The first group of Asian Indians came to the Pacific coast in 1899. It is said that Indian soldiers returning from Queen Victoria’s Diamond Jubilee celebration in 1897 via Canada brought back tales of economic opportunity in British Columbia.1
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As word of mouth spread to others in the Punjab, the pace of immigration picked up. By 1907 and 1908 the American and Canadian popular press was writing of a “Hindu invasion,” though at its height the number of Indian immigrants to the Pacific coast probably did not exceed 4,000 annually.3 The initial surge was to British Columbia, but following on the heels of a 1907 riot in Vancouver aimed specifically at Chinese and Japanese workers but which also encompassed Asian Indians, anti-immigration measures were taken in Canada that resulted in more Asian Indians coming to the U.S. by legal or illegal means. While Canada effectively ended immigration from India after 1908 by enacting a “continuous journey” regulation, requiring all immigrants to travel by continuous passage from their country of origin or citizenship (an impossibility for East Indians, as no shipping company provided direct service from their country to Canada), it would be several years before the U.S. adopted exclusionary legislation. However, American immigration officials, responding to public pressure, became more restrictive in allowing Asian Indians entry into the U.S.4 In 1908, 1710 immigrants were admitted and 438 excluded from the U.S.; in 1909, 337 were admitted and 331 excluded. There was a temporary surge in immigrants in 1910 owing to a demand for railway construction workers, but the number of Indians admitted dropped precipitously after that. In 1917, new immigration legislation was passed that provided for a “barred zone” by which laborers from nearly all of Asia, including India, were prohibited from entering the U. S.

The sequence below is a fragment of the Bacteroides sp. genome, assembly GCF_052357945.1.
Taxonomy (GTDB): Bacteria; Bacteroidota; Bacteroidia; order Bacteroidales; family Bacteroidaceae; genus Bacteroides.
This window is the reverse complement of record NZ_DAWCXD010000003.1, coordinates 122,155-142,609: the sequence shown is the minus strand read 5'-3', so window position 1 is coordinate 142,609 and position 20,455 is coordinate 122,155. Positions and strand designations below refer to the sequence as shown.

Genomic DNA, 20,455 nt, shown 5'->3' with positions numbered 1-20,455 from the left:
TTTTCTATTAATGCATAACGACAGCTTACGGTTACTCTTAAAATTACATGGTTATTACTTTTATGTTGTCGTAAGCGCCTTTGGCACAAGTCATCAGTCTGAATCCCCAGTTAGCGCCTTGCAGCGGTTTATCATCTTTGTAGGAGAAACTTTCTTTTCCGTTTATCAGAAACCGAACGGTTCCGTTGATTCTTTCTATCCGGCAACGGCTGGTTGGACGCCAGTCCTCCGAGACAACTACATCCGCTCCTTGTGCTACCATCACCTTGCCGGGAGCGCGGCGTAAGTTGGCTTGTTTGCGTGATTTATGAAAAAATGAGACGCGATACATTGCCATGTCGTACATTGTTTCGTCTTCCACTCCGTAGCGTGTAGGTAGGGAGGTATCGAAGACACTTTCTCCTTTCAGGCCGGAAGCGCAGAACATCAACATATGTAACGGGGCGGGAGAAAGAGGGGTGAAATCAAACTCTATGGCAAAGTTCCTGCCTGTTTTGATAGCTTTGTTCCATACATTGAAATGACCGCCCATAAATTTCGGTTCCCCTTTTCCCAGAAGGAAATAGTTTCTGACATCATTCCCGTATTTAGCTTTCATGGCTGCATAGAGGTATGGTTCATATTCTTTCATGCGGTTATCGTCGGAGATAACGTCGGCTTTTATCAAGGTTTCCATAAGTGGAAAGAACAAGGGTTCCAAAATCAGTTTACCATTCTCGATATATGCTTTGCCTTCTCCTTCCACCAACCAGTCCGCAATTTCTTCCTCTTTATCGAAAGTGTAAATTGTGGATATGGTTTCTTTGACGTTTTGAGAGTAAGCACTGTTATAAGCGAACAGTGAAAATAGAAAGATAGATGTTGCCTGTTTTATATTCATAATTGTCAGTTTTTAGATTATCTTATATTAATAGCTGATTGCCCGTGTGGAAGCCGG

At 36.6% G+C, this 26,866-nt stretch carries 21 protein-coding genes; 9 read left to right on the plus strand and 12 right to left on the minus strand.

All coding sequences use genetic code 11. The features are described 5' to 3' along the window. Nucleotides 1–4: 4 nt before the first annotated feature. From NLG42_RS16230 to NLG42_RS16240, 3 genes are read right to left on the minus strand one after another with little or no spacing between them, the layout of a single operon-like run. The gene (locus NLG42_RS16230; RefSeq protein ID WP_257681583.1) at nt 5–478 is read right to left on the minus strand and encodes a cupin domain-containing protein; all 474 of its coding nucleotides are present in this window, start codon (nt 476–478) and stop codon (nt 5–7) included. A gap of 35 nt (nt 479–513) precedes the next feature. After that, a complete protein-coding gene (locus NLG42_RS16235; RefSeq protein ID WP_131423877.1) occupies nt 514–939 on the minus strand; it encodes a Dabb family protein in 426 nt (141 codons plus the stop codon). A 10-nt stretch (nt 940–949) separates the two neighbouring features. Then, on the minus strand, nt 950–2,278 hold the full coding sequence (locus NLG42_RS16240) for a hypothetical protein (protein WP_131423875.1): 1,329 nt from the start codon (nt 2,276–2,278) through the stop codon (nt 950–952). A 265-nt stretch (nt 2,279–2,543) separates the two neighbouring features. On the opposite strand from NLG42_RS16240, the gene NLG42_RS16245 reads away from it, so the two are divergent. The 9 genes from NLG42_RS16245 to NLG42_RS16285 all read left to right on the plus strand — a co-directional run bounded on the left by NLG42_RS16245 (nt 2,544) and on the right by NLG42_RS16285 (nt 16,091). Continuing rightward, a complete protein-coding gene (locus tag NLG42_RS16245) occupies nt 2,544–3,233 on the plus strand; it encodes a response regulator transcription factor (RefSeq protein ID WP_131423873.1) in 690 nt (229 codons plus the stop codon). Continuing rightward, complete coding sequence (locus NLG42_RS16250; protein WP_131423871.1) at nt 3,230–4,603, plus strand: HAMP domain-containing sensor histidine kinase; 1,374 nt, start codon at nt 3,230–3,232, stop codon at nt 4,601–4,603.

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The movement to exclude immigration from India into the United States and Canada can best be understood in a broader context of Asian immigration issues that loomed large for the Pacific coast states and British Columbia in the late nineteenth and early twentieth centuries. Labor concerns about “cheap” workers driving down wages for the white populace, coupled with racist views that saw Asians as the “other”, incapable of assimilation into Anglo-American society, spawned organizations such as the Asiatic Exclusion League (originally named the Japanese and Korean Exclusion League). Though some saw Asian Indians as superior to the Japanese and Chinese, since Anglo-Americans presumably shared with them a common Indo-European, or Aryan heritage, even a relatively sympathetic journalist such as Agnes Foster Buchanan conceded that “while the earth is large enough for us all, there is no one part of it that will comfortably accommodate both branches of the Aryan family.” She concludes her 1908 article in the influential Overland Monthly by asserting,
So California and the West give to the Powers that be in Washington another question for legislation, for it must needs be by legislation that the present crisis is to be bridged. The small cloud on the horizon, now no larger than a man’s hand, is threatening because misunderstood, but grows larger and larger as each wind that blows from the East brings it nearer.5
- Jogesh C. Misrow, East Indian Immigration on the Pacific Coast (San Francisco: R and E Research Associates, 1971), 2.
- Misrow, 11.
- W. Peter Ward, White Canada Forever: Popular Attitudes and Public Policy toward Orientals in British Columbia, 2 nd ed (Montreal: Mc-Gill Queen’s University Press, 1990), 79.
- This pressure sometimes took the extreme form of mob action, as it did in Vancouver. In 1907 Everett and Bellingham also saw the forcible ejection of East Indian workers from town by determined mobs. See, for instance, Gerald N. Hallberg, “Bellingham, Washington’s Anti-Hindu Riot,” Journal of the West 12 (January 1973): 163-175.
- Agnes Foster Buchanan, “The West and the Hindu Invasion,” Overland Monthly 51 (April 1908): 313